New Jersey construction workers deal with some of the most dangerous jobs available, especially when working at heights. In statistics released by Nationwide Insurance, the company noted that it has processed over 10,000 workers compensation claims related to construction accidents in the last five years. Of these claims, falls from elevated surfaces were one of the most frequent and expensive sources of workplace injuries.
Workers in New Jersey and elsewhere may face safety hazards while removing snow. Those who have to remove snow from rooftops or other elevated areas may be at risk for falling. It is critical to remember that the weight of anyone clearing the snow has to be accounted for in addition to the weight of the snow on the roof. OSHA recommends that workers use rakes or clear snow from the ground using draglines.
Cold, wind, and moisture, especially perspiration, all combine to reduce body heat, leaving people vulnerable to injuries and illness. Anyone who works outdoors should know about the guidelines and recommendations that NIOSH and OSHA have established. These suggestions can help employers and workers stay safe in the winter, and they apply not only in New Jersey but across the US.
New Jersey construction workers face some of the highest injury accident risks. The construction industry involves hazardous work, and many workers are injured or killed each year. Because of the risks of injury, the Occupational Safety and Health Administration has strict safety regulations in place that govern construction sites.
The Occupational Safety and Health Act of 1970 is a labor law that makes sure that workers have a safe place to work. This law is effective in New Jersey and the other 49 states. Even though workers have this protection, employers still commit serious violations. The following example shows how an employer created an unsafe work environment.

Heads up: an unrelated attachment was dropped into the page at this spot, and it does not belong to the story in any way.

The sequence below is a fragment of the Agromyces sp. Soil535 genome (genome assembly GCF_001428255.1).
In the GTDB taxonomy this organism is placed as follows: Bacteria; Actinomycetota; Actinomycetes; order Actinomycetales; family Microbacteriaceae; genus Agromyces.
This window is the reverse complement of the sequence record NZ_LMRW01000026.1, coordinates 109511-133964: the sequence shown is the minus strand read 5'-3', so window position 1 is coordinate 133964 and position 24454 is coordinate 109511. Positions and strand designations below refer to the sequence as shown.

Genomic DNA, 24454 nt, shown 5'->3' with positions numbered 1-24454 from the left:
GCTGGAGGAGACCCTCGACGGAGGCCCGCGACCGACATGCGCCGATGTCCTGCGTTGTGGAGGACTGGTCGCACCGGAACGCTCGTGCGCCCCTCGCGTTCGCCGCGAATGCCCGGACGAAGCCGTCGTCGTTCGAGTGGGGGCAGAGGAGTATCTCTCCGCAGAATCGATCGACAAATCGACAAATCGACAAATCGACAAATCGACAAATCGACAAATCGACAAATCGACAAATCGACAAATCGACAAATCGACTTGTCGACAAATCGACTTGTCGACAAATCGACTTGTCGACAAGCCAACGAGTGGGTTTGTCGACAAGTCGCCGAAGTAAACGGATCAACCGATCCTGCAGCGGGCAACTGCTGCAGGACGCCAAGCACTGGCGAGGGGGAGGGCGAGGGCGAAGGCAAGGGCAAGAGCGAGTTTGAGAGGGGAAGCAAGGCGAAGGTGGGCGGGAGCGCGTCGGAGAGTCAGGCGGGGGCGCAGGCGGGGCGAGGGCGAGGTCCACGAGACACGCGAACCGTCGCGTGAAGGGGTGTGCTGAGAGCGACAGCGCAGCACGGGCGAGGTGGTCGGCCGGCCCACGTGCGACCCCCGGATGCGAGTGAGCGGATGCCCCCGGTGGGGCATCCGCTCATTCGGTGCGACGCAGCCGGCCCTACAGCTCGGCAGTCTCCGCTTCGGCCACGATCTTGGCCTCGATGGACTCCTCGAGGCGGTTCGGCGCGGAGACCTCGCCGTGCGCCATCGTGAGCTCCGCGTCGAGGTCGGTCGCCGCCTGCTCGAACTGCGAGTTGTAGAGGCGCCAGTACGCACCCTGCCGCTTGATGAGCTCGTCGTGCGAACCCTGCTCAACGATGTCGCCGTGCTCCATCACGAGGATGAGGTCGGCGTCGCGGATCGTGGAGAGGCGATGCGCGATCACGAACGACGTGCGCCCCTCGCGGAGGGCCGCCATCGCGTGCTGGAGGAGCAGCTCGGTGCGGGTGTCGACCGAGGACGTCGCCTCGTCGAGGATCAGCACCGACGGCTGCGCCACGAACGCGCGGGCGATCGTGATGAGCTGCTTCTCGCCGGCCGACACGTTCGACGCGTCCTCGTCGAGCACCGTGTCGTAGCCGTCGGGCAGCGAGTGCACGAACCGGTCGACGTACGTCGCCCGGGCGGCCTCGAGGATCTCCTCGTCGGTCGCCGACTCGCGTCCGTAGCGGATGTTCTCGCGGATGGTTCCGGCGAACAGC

A growing number of safety professionals are urging a shift in how potential hazards are treated in the workplace. The traditional approach is to wait until an accident happens and then investigate the incident. However, serious injury and fatality prevention programs, also known as SIF, aim to anticipate and limit those accidents. Some safety professionals believe this will make New Jersey employees safer.
Many people don't imagine calm offices when they think of workplace injuries. As more and more Americans spend their working days in front of a computer, however, digital eyestrain is becoming a bigger issue across the nation.
New Jersey plumbing construction workers who routinely repair water pipes should know that a popular repair method may present a risk to their health. According to researchers from Purdue University, the cured-in-place pipe repair procedure should be reassessed for the dangers it can present.
New Jersey workers in the manufacturing industry are a vital part of many businesses. They are also at risk from injuries that can be caused by machinery or unsafe working conditions. Manufacturing is one of the most dangerous industries to work in, but there are way that employers can make it safer.
New Jersey workers who are younger than 24 may be more likely to suffer a workplace injury than their older counterparts. The National Institute for Occupational Safety and Health reports that in 2015, there were more than 400 work-related deaths for people under that age. Between 1998 and 2007, an average of about 795,000 younger workers per year had to be treated in emergency rooms after a work-related injury. This injury rate is about two times higher than that of older workers.